Background: Myalgic encephalomyelitis and chronic fatigue syndrome have case definitions with varying criteria, but almost all criteria require an individual to have a substantial reduction in activity level.
Unfortunately, a consensus has not been reached regarding what constitutes substantial reductions.
One measure that has been used to measure substantial reduction is the Medical Outcomes Study Short-Form-36 Health Survey (SF-36). 
Purpose: The current study examined the relationship between the SF-36, a measure of current functioning, and a self-report measure of the percent reduction in hours spent on activities.
Results: Findings indicated that select subscales of the SF-36 accurately measure significant reductions in functioning.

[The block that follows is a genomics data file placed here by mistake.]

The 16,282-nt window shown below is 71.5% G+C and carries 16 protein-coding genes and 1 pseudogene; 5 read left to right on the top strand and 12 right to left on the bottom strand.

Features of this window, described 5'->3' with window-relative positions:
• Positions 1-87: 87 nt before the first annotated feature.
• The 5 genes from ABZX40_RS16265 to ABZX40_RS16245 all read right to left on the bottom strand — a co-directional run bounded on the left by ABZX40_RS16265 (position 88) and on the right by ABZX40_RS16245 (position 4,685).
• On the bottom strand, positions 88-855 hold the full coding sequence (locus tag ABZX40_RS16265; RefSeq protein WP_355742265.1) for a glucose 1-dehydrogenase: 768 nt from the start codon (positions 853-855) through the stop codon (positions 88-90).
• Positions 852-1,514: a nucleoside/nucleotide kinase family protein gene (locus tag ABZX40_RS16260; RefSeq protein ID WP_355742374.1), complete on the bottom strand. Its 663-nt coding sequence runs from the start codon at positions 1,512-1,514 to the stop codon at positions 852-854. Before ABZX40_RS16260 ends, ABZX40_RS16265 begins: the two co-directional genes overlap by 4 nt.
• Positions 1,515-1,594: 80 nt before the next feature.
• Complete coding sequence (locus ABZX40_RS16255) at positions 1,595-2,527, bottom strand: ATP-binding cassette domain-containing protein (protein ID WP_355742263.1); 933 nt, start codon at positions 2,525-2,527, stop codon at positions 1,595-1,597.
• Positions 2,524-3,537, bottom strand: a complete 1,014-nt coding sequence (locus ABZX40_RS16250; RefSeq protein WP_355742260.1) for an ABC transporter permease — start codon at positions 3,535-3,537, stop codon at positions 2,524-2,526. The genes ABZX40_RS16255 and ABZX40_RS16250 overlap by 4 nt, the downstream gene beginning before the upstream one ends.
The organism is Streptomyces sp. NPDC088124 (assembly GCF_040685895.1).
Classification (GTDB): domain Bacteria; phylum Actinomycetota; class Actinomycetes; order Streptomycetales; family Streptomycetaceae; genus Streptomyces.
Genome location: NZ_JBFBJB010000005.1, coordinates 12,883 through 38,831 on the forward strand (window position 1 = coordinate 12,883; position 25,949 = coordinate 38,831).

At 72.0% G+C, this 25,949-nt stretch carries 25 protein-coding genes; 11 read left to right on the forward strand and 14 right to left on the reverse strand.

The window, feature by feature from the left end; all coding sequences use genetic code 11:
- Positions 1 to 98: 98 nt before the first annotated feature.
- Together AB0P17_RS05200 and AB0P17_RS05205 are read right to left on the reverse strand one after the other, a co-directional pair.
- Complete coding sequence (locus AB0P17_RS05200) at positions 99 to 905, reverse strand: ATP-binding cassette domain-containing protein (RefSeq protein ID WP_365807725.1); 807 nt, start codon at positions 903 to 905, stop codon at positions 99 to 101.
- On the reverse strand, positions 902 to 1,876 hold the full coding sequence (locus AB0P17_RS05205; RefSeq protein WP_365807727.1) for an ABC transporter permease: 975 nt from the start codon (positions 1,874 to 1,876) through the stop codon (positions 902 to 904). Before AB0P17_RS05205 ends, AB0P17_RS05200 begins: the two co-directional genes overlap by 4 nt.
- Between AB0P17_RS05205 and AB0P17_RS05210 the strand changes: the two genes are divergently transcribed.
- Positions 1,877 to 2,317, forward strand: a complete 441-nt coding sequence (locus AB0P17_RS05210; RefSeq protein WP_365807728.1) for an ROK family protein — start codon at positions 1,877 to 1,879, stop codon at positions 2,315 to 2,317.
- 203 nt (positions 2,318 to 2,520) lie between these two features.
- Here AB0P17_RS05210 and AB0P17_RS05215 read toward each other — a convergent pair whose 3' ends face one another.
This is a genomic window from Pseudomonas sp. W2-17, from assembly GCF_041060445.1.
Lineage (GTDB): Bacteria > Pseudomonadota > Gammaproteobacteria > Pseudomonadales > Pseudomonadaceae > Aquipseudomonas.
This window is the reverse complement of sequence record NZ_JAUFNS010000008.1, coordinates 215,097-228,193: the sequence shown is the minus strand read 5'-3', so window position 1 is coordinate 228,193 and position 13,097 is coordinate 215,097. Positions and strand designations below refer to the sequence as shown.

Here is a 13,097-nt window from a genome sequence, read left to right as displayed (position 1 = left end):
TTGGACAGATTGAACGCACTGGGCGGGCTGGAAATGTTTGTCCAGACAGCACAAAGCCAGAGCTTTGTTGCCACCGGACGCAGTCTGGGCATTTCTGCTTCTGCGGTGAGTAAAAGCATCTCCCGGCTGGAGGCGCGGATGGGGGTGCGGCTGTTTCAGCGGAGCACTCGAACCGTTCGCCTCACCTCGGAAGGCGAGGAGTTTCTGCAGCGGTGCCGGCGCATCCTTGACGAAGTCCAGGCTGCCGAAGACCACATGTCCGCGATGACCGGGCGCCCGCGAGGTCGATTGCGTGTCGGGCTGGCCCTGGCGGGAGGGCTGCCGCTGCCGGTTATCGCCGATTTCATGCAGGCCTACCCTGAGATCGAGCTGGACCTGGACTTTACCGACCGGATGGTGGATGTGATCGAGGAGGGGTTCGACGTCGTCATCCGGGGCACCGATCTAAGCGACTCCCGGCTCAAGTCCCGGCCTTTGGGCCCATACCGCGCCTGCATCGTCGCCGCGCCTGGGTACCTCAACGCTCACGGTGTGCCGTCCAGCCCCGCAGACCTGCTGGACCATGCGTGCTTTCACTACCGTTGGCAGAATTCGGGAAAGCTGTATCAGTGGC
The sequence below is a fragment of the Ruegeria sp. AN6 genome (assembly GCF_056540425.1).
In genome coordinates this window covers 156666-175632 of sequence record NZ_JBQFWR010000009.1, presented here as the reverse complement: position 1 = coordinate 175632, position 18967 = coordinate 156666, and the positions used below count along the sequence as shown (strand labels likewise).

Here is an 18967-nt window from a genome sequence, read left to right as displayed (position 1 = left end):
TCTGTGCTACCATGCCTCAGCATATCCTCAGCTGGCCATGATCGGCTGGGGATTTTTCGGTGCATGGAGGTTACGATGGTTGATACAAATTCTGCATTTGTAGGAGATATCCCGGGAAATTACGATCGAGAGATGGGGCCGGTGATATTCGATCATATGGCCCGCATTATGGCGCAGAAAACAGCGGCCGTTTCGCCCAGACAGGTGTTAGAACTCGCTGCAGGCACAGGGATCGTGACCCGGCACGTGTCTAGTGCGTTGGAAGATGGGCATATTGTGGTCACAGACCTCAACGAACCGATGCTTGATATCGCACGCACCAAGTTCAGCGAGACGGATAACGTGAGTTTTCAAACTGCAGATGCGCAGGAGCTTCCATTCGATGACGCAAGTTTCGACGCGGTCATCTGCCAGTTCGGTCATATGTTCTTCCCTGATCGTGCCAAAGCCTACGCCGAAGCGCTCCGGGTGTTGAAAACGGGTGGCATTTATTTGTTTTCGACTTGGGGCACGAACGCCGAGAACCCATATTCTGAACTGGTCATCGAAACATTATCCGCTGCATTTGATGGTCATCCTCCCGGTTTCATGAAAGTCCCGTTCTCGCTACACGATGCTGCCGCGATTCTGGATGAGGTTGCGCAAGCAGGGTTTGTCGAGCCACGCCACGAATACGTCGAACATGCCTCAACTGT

Further, this measure significantly differentiates patients from controls.
Conclusion: Determining what constitutes a significant reduction in activity is difficult because it is subjective to the individual.
However, certain subscales of the SF-36 could provide a uniform way to accurately measure and define substantial reductions in functioning.
Assessing current functioning as a measure of significant reduction in activity level, by Taylor Thorpe, Stephanie McManimen, Kristen Gleason, Jamie Stoothoff, Julia L. Newton, Elin Bolle Strand & Leonard A. Jason in Fatigue: Biomedicine, Health & Behavior [Published online: 19 Jul 2016]